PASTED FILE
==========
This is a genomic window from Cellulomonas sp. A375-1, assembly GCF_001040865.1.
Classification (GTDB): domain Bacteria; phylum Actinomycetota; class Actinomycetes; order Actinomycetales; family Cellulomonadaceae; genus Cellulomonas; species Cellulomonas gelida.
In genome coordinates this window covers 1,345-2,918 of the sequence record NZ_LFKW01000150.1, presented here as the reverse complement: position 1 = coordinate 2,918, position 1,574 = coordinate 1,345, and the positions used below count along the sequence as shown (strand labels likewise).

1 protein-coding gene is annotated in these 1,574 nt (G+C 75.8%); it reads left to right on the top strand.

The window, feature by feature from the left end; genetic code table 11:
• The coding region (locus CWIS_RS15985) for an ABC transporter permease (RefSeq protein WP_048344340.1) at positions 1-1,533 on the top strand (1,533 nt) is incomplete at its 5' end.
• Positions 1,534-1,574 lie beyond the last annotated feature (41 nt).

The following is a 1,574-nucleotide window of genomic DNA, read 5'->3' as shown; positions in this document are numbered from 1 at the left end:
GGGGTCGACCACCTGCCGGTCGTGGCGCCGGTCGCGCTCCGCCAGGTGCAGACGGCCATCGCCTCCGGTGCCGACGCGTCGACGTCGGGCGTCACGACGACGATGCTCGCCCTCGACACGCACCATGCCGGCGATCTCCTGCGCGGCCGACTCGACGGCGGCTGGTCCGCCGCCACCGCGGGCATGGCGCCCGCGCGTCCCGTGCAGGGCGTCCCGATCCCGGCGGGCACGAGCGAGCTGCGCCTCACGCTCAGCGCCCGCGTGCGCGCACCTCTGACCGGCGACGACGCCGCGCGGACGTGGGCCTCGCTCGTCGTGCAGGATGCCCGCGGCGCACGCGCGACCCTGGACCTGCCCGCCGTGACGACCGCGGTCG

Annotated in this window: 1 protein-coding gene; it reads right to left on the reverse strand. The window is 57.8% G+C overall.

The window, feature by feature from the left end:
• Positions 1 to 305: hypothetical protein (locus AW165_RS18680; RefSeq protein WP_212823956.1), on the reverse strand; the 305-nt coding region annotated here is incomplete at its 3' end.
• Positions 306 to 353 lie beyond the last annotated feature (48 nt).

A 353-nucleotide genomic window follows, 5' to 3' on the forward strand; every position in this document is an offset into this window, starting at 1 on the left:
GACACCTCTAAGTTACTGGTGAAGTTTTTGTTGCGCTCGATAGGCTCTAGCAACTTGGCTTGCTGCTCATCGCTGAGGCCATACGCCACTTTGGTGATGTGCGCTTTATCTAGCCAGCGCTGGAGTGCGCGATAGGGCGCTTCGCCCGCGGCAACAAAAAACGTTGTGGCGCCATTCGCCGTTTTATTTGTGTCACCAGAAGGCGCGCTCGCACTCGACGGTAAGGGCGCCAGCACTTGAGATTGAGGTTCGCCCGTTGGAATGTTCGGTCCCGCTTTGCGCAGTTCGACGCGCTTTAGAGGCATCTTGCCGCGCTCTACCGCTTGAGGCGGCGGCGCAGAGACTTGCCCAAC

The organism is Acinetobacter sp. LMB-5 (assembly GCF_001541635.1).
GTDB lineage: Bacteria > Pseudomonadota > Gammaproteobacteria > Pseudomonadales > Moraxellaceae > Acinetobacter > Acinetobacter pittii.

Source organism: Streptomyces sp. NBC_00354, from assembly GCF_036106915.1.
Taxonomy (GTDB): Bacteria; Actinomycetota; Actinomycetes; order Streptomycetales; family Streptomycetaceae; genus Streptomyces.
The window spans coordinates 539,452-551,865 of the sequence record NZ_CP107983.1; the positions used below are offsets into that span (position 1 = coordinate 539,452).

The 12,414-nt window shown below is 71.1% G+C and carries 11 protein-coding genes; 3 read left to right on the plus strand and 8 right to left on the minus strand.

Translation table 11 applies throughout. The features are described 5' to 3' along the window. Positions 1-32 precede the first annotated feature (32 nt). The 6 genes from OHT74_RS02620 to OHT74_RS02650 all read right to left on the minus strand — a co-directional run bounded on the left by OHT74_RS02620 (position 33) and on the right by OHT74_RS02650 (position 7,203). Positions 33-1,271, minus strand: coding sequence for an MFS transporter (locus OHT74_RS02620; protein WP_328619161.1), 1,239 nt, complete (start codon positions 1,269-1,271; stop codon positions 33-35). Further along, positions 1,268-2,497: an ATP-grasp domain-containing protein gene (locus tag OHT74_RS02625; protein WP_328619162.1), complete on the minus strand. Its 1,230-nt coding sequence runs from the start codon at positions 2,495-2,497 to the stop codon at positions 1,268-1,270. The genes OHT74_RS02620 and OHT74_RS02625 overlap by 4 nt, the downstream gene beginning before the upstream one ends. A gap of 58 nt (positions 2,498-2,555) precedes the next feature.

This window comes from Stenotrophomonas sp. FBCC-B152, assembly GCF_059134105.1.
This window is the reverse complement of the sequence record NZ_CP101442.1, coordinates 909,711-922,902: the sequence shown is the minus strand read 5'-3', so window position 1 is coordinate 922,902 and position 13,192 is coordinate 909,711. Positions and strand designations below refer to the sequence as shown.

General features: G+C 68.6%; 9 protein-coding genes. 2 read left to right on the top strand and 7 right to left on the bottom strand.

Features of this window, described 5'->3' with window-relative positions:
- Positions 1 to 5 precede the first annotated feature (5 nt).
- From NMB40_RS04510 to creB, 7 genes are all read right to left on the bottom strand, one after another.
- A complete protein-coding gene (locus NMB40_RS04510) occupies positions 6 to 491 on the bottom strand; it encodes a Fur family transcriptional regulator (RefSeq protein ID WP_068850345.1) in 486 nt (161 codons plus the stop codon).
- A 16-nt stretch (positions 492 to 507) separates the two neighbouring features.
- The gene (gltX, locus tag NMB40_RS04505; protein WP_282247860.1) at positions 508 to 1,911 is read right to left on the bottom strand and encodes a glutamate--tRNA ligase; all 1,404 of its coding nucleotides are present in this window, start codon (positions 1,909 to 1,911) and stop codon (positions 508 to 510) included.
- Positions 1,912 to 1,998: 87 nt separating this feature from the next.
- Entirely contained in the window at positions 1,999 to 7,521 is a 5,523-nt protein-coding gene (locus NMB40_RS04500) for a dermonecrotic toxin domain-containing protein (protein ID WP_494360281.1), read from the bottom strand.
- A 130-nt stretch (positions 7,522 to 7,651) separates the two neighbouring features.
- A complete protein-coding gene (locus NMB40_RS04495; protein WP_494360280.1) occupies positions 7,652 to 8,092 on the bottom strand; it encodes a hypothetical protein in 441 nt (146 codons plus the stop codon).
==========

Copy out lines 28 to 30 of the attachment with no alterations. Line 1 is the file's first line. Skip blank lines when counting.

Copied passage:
- From NMB40_RS04510 to creB, 7 genes are all read right to left on the bottom strand, one after another.
- A complete protein-coding gene (locus NMB40_RS04510) occupies positions 6 to 491 on the bottom strand; it encodes a Fur family transcriptional regulator (RefSeq protein ID WP_068850345.1) in 486 nt (161 codons plus the stop codon).
- A 16-nt stretch (positions 492 to 507) separates the two neighbouring features.